SMU Law Review


On April 3, 2018, Spotify Technology S.A.—a music streaming company valued in excess of $20 billion—went public by direct listing on the New York Stock Exchange (NYSE).A direct listing is distinguishable from the more traditional initial public offering (IPO) in a number of ways, but the most important for purposes of this Article is that it foregoes the traditional underwriter.

First, this Article explains direct listings, why a company would choose to go public by direct listing, and the mechanics of a direct listing.

Second, this Article explains that a direct listing—with its reliance on a financial advisor to shepherd the transaction to completion (as opposed to the underwriter-shepherded IPO)—is a danger to investors. In a traditional IPO, underwriters are incentivized to act as gatekeepers. Underwriters allow worthy companies to enter the public exchanges, and, conversely, exclude unworthy companies.

Financial advisors to a direct listing do not have the same incentives to act as gatekeepers. Financial advisors do not market or sell shares in a direct listing, and as such, are less likely to be held reputationally responsible for a flop. Neither do financial advisors face Securities Act liability, which would make them think twice before thrusting a troubled company on potential investors.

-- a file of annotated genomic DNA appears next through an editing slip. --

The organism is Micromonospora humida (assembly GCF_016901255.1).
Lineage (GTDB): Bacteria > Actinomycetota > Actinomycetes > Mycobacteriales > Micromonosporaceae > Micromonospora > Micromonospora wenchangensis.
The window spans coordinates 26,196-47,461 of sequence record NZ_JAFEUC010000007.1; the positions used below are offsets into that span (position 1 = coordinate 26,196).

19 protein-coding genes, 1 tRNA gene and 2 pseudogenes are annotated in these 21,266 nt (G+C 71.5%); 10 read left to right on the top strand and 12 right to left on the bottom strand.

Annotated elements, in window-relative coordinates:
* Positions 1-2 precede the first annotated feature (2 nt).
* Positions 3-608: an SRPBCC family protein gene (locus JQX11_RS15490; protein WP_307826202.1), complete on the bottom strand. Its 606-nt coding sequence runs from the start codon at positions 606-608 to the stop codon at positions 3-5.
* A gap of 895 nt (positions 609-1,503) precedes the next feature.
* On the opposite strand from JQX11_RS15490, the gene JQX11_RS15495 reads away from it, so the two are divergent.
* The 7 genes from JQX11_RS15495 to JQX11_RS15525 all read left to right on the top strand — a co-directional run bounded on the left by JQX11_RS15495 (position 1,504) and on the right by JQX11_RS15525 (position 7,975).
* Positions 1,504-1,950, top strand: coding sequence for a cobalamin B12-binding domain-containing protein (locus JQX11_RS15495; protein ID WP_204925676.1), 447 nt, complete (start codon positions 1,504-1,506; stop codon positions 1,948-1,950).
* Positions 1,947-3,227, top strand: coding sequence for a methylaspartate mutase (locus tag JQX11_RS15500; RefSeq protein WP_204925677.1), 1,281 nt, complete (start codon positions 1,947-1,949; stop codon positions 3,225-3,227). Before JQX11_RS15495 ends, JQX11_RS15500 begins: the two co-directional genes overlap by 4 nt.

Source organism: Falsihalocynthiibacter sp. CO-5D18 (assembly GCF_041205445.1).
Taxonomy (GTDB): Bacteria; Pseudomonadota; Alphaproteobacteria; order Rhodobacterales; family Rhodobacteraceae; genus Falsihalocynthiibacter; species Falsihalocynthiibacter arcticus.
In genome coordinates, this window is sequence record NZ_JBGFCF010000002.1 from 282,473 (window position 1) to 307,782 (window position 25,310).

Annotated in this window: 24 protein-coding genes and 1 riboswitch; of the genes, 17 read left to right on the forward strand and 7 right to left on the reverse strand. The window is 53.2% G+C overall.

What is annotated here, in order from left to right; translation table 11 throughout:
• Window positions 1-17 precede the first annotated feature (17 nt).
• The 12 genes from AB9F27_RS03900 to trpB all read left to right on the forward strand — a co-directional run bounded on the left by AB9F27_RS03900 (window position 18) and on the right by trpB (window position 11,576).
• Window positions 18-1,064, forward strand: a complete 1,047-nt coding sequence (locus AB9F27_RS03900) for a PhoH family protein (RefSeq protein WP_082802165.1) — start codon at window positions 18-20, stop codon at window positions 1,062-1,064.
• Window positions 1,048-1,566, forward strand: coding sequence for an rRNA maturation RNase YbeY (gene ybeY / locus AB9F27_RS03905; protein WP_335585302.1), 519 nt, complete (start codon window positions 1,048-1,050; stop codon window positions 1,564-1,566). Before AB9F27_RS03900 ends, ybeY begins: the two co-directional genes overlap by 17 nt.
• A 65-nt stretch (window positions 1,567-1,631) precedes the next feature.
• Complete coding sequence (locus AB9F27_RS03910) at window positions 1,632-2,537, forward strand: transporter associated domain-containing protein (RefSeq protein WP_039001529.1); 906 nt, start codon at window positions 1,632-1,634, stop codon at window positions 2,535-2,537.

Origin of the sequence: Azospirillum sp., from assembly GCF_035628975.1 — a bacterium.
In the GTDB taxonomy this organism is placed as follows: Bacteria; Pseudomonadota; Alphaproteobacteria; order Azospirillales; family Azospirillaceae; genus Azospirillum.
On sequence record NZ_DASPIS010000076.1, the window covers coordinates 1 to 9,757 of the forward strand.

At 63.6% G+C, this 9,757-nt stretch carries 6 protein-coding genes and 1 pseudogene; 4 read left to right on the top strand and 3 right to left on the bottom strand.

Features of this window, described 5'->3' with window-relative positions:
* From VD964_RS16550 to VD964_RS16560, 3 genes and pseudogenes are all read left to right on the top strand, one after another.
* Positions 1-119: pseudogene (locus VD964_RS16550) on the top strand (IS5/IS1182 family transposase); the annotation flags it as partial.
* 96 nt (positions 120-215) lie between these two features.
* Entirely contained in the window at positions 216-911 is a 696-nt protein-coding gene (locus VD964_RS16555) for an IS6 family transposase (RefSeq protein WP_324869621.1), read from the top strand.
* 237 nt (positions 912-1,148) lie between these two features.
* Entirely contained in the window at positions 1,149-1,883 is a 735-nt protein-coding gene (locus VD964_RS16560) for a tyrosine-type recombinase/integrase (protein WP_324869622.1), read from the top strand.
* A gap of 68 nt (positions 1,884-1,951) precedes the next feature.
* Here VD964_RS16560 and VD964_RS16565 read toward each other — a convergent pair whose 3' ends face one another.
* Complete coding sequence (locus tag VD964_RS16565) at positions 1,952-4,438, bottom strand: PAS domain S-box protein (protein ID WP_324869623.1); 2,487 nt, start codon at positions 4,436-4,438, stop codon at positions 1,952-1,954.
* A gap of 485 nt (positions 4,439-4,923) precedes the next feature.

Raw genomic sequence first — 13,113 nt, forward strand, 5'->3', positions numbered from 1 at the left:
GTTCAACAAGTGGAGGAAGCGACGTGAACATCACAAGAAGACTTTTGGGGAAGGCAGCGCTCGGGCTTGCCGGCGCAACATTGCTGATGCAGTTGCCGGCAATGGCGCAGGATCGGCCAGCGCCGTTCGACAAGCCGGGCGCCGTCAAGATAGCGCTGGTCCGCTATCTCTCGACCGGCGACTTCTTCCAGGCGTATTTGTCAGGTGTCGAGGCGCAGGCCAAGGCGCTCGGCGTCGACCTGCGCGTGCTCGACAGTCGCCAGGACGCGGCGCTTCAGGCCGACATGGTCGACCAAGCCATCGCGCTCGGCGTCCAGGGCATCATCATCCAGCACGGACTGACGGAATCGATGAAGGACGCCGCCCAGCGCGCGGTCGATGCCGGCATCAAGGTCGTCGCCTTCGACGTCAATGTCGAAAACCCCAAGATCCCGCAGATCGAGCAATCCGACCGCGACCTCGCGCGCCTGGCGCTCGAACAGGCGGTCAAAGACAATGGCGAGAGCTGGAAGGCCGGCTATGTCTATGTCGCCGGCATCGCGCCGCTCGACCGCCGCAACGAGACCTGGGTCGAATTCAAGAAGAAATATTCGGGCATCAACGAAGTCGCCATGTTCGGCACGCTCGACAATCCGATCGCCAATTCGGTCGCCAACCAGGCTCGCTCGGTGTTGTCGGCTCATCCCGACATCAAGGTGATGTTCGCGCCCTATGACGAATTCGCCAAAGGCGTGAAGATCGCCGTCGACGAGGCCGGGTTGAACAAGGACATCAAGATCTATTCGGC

The fact that financial advisors are less likely to be effective gatekeepers is an important finding. Several tech unicorns are likely to go public soon—they will attract billions of dollars of investors' money—and are considering doing so by direct listing(Airbnb, Pinterest, and Uber are the prime candidates).

Finally, this Article assumes that direct listings are here to stay. As such, this Article presents for discussion some ideas for making direct listings safer for investors. The first, is to align the profitability of the financial advisor with the profitability of the company that is direct listing (deferred fees tied to long-term company performance is one possibility).Or second, financial advisors could be required to “opt in” to liability under section 11 of the Securities Act of 1933.